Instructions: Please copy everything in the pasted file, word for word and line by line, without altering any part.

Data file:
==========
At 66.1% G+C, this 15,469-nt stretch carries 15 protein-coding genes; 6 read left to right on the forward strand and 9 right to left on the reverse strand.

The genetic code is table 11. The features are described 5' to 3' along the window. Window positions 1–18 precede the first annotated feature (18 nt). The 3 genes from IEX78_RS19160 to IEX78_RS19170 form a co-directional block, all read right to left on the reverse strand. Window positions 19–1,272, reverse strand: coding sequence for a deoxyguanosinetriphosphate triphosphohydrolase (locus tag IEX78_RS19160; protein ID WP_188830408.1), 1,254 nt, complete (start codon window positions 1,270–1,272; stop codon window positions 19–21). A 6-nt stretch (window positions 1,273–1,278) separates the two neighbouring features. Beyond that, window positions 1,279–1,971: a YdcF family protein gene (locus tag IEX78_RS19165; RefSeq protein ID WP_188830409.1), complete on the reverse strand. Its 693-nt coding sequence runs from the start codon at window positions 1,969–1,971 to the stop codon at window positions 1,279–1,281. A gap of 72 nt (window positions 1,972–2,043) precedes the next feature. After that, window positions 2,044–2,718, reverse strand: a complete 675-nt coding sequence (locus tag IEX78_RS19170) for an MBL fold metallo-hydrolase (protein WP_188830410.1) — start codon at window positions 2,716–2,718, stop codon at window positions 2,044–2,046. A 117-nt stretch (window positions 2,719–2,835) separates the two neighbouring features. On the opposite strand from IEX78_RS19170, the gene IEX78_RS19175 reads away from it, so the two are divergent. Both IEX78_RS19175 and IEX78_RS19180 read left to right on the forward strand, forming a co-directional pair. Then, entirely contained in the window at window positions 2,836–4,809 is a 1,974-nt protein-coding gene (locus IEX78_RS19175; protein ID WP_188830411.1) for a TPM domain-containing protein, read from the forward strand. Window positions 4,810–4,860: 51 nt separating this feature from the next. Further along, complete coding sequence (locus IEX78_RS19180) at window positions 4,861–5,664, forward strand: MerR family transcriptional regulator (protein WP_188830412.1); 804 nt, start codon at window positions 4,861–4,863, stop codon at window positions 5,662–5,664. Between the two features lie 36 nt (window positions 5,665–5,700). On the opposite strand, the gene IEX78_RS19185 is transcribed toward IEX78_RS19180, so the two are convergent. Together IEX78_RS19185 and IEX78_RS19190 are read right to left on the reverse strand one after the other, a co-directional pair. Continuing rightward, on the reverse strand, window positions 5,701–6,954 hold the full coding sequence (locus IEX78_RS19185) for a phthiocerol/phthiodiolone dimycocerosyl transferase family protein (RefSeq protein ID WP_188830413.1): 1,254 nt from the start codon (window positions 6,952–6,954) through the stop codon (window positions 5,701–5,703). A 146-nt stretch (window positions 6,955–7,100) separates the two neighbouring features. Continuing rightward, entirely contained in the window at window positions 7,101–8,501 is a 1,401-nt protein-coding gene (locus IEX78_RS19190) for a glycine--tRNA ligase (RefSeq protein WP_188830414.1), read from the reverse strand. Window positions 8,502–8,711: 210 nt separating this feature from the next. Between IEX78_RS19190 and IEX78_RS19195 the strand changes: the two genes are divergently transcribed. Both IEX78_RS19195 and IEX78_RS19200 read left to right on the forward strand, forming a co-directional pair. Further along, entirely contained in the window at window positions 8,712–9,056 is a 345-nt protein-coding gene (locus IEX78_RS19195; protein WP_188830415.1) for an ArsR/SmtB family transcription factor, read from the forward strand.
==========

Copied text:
At 66.1% G+C, this 15,469-nt stretch carries 15 protein-coding genes; 6 read left to right on the forward strand and 9 right to left on the reverse strand.

The genetic code is table 11. The features are described 5' to 3' along the window. Window positions 1–18 precede the first annotated feature (18 nt). The 3 genes from IEX78_RS19160 to IEX78_RS19170 form a co-directional block, all read right to left on the reverse strand. Window positions 19–1,272, reverse strand: coding sequence for a deoxyguanosinetriphosphate triphosphohydrolase (locus tag IEX78_RS19160; protein ID WP_188830408.1), 1,254 nt, complete (start codon window positions 1,270–1,272; stop codon window positions 19–21). A 6-nt stretch (window positions 1,273–1,278) separates the two neighbouring features. Beyond that, window positions 1,279–1,971: a YdcF family protein gene (locus tag IEX78_RS19165; RefSeq protein ID WP_188830409.1), complete on the reverse strand. Its 693-nt coding sequence runs from the start codon at window positions 1,969–1,971 to the stop codon at window positions 1,279–1,281. A gap of 72 nt (window positions 1,972–2,043) precedes the next feature. After that, window positions 2,044–2,718, reverse strand: a complete 675-nt coding sequence (locus tag IEX78_RS19170) for an MBL fold metallo-hydrolase (protein WP_188830410.1) — start codon at window positions 2,716–2,718, stop codon at window positions 2,044–2,046. A 117-nt stretch (window positions 2,719–2,835) separates the two neighbouring features. On the opposite strand from IEX78_RS19170, the gene IEX78_RS19175 reads away from it, so the two are divergent. Both IEX78_RS19175 and IEX78_RS19180 read left to right on the forward strand, forming a co-directional pair. Then, entirely contained in the window at window positions 2,836–4,809 is a 1,974-nt protein-coding gene (locus IEX78_RS19175; protein ID WP_188830411.1) for a TPM domain-containing protein, read from the forward strand. Window positions 4,810–4,860: 51 nt separating this feature from the next. Further along, complete coding sequence (locus IEX78_RS19180) at window positions 4,861–5,664, forward strand: MerR family transcriptional regulator (protein WP_188830412.1); 804 nt, start codon at window positions 4,861–4,863, stop codon at window positions 5,662–5,664. Between the two features lie 36 nt (window positions 5,665–5,700). On the opposite strand, the gene IEX78_RS19185 is transcribed toward IEX78_RS19180, so the two are convergent. Together IEX78_RS19185 and IEX78_RS19190 are read right to left on the reverse strand one after the other, a co-directional pair. Continuing rightward, on the reverse strand, window positions 5,701–6,954 hold the full coding sequence (locus IEX78_RS19185) for a phthiocerol/phthiodiolone dimycocerosyl transferase family protein (RefSeq protein ID WP_188830413.1): 1,254 nt from the start codon (window positions 6,952–6,954) through the stop codon (window positions 5,701–5,703). A 146-nt stretch (window positions 6,955–7,100) separates the two neighbouring features. Continuing rightward, entirely contained in the window at window positions 7,101–8,501 is a 1,401-nt protein-coding gene (locus IEX78_RS19190) for a glycine--tRNA ligase (RefSeq protein WP_188830414.1), read from the reverse strand. Window positions 8,502–8,711: 210 nt separating this feature from the next. Between IEX78_RS19190 and IEX78_RS19195 the strand changes: the two genes are divergently transcribed. Both IEX78_RS19195 and IEX78_RS19200 read left to right on the forward strand, forming a co-directional pair. Further along, entirely contained in the window at window positions 8,712–9,056 is a 345-nt protein-coding gene (locus IEX78_RS19195; protein WP_188830415.1) for an ArsR/SmtB family transcription factor, read from the forward strand.